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Original research
Association between routine measures of graft function and mortality in heart transplant recipients
  1. Farid Foroutan1,
  2. Abdullah Malik2,
  3. Lærke Marie Sidenius Nelson3,
  4. Chun-Po Fan Steve1,
  5. Gordon Guyatt4,
  6. Finn Gustafsson5,
  7. Heather Ross6,
  8. Ana Carolina Alba6
  1. 1 Ted Rogers Centre for Heart Research, Toronto General Hospital, Toronto, Ontario, Canada
  2. 2 Faculty of Medicine, University of Toronto, Toronto, Ontario, Canada
  3. 3 Department of Cardiology, Rigshospitalet, Kobenhavn, Denmark
  4. 4 Health Research Methods, Evidence, and Impact, McMaster University, Hamilton, Ontario, Canada
  5. 5 Department of Cardiology, Rigshospitalet, Copenhagen, Denmark
  6. 6 Cardiology, Toronto General Hospital, University Health Network, Toronto, Ontario, Canada
  1. Correspondence to Farid Foroutan, Ted Rogers Centre for Heart Research, Toronto General Hospital, Toronto, ON M5G 2N2, Canada; farid.foroutan{at}


Objective To date, long-term graft dysfunction, an important cause of death after heart transplantation, has been defined as a left ventricular ejection fraction (LVEF) of ≤40% or right atrial pressure (RAP) of ≥15 mm Hg. Empirical associations between measures of cardiac function and mortality post-transplant remain, however, unestablished.

Methods We conducted a retrospective two-centre cohort study of consecutive adults who underwent heart transplant between 2002 and 2017. We evaluated the association between LVEF and RAP and mortality, including rejection and cardiac allograft vasculopathy as additional time-dependent covariates using Cox proportional hazard models. We applied restricted cubic splines to both LVEF and RAP.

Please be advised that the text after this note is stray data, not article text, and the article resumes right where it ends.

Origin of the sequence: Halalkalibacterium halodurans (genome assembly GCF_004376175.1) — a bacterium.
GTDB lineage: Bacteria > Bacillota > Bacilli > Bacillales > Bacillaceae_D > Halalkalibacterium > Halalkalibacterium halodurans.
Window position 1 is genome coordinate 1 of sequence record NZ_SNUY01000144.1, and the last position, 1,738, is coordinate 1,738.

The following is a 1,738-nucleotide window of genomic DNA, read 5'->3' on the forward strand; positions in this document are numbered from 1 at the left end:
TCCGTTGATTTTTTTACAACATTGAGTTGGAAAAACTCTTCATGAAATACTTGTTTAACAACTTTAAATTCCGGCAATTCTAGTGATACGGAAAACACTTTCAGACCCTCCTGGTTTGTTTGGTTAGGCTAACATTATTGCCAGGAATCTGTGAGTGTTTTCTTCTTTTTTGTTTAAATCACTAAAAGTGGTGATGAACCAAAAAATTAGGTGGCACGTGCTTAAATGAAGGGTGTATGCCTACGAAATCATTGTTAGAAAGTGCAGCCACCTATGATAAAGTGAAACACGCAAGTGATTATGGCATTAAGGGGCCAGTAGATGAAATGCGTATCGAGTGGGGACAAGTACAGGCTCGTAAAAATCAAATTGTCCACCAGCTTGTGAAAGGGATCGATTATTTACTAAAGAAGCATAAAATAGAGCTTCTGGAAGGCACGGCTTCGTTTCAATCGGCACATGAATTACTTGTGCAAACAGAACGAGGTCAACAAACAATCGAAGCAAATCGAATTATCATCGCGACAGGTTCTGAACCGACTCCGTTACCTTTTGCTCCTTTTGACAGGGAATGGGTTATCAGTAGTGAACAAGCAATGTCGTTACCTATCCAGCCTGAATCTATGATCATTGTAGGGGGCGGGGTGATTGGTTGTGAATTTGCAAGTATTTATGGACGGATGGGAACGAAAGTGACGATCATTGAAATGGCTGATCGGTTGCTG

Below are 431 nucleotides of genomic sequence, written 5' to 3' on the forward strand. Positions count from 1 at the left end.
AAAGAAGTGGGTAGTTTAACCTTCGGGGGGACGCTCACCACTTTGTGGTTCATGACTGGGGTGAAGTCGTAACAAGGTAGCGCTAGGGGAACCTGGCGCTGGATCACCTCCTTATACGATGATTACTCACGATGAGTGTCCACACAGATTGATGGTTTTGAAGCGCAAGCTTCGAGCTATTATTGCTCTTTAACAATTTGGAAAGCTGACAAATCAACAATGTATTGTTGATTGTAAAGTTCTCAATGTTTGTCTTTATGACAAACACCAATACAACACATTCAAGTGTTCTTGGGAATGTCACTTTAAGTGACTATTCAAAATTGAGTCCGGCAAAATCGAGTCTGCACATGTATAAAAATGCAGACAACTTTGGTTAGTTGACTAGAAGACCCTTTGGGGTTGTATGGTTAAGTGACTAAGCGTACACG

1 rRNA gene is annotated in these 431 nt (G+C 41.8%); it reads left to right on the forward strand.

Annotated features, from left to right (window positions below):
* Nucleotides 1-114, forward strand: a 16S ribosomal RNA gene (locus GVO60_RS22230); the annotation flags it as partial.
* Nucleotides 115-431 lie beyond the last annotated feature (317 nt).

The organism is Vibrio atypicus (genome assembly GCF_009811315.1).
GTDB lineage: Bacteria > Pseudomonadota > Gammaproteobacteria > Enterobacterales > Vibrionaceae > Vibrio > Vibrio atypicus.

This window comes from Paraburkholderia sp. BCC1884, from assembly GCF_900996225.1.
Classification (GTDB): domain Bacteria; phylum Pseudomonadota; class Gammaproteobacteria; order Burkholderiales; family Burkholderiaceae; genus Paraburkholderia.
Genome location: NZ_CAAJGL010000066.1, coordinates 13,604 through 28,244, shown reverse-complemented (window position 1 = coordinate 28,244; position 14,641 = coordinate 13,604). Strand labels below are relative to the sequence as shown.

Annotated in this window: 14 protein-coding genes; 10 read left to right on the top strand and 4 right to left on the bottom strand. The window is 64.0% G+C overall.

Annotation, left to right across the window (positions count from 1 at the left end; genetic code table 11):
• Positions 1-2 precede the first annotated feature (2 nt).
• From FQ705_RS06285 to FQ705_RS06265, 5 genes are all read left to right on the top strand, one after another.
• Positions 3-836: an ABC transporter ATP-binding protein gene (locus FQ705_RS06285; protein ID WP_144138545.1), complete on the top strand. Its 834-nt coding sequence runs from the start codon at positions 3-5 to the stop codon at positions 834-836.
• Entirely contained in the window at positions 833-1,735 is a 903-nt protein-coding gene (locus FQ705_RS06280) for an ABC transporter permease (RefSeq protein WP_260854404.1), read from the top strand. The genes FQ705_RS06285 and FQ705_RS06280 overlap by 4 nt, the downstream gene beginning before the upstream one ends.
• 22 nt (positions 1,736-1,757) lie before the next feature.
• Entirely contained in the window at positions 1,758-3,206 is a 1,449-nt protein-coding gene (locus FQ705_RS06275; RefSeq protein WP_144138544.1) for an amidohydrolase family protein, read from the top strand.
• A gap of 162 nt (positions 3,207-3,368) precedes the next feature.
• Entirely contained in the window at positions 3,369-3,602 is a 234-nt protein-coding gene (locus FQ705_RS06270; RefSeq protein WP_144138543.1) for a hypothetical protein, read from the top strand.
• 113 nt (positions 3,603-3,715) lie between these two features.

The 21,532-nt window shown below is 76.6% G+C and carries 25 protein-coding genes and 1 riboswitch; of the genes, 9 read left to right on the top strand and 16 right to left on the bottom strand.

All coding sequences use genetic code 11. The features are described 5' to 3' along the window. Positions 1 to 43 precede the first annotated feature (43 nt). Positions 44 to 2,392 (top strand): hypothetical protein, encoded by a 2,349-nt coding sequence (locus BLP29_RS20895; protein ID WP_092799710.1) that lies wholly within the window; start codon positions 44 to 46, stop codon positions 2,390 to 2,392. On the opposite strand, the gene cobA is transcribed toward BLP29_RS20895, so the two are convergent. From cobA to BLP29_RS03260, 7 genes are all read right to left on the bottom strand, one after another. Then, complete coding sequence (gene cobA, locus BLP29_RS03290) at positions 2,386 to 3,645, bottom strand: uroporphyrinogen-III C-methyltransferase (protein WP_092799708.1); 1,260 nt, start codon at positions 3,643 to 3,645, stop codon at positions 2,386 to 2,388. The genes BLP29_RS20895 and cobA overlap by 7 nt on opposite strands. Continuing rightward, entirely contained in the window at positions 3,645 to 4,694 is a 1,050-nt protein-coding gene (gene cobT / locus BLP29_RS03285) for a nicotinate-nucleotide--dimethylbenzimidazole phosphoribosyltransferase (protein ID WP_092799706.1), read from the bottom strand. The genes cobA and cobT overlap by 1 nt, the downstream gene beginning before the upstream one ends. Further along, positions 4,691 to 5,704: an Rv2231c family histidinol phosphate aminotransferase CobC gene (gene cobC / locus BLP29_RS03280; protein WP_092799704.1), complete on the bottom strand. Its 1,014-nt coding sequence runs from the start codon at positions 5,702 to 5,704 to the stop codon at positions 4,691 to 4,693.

Results Of 590 eligible heart transplant recipients, of whom 72% were male with a mean age of 49 years, 410 received their transplant at Toronto General Hospital and 180 at Rigshospitalet. We observed a 5% absolute risk increase for 1-year mortality, from 11% to 16%, when the LVEF dropped to 53% (HR 1.71 for LVEF of 53% compared with 60%, 95% CI 1.36 to 2.14) or when the RAP increased to 12 mm Hg (HR 1.49 for RAP of 12 mm Hg compared with 5 mm Hg, 95% CI 1.04 to 2.13).

Conclusion In this study, we observed that small changes in graft function at any time post-transplant are associated with an increased mortality. Our results suggest that the current definition of graft dysfunction may underestimate patient risk of adverse outcomes.

  • heart Failure
  • heart transplantation
  • echocardiography
  • outcome assessment
  • health care

Data availability statement

Data are available upon reasonable request.

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Data availability statement

Data are available upon reasonable request.

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  • Contributors FF, ACA and HR conceived the study idea and objective. FF and GG conceived the study design and methods. FF, AM and LMSN conducted data collection. FF and C-PFS conducted the statistical analysis. All authors contributed to the writing and editing of the manuscript.

  • Funding The authors have not declared a specific grant for this research from any funding agency in the public, commercial or not-for-profit sectors.

  • Competing interests None declared.

  • Provenance and peer review Not commissioned; internally peer reviewed.

  • Supplemental material This content has been supplied by the author(s). It has not been vetted by BMJ Publishing Group Limited (BMJ) and may not have been peer-reviewed. Any opinions or recommendations discussed are solely those of the author(s) and are not endorsed by BMJ. BMJ disclaims all liability and responsibility arising from any reliance placed on the content. Where the content includes any translated material, BMJ does not warrant the accuracy and reliability of the translations (including but not limited to local regulations, clinical guidelines, terminology, drug names and drug dosages), and is not responsible for any error and/or omissions arising from translation and adaptation or otherwise.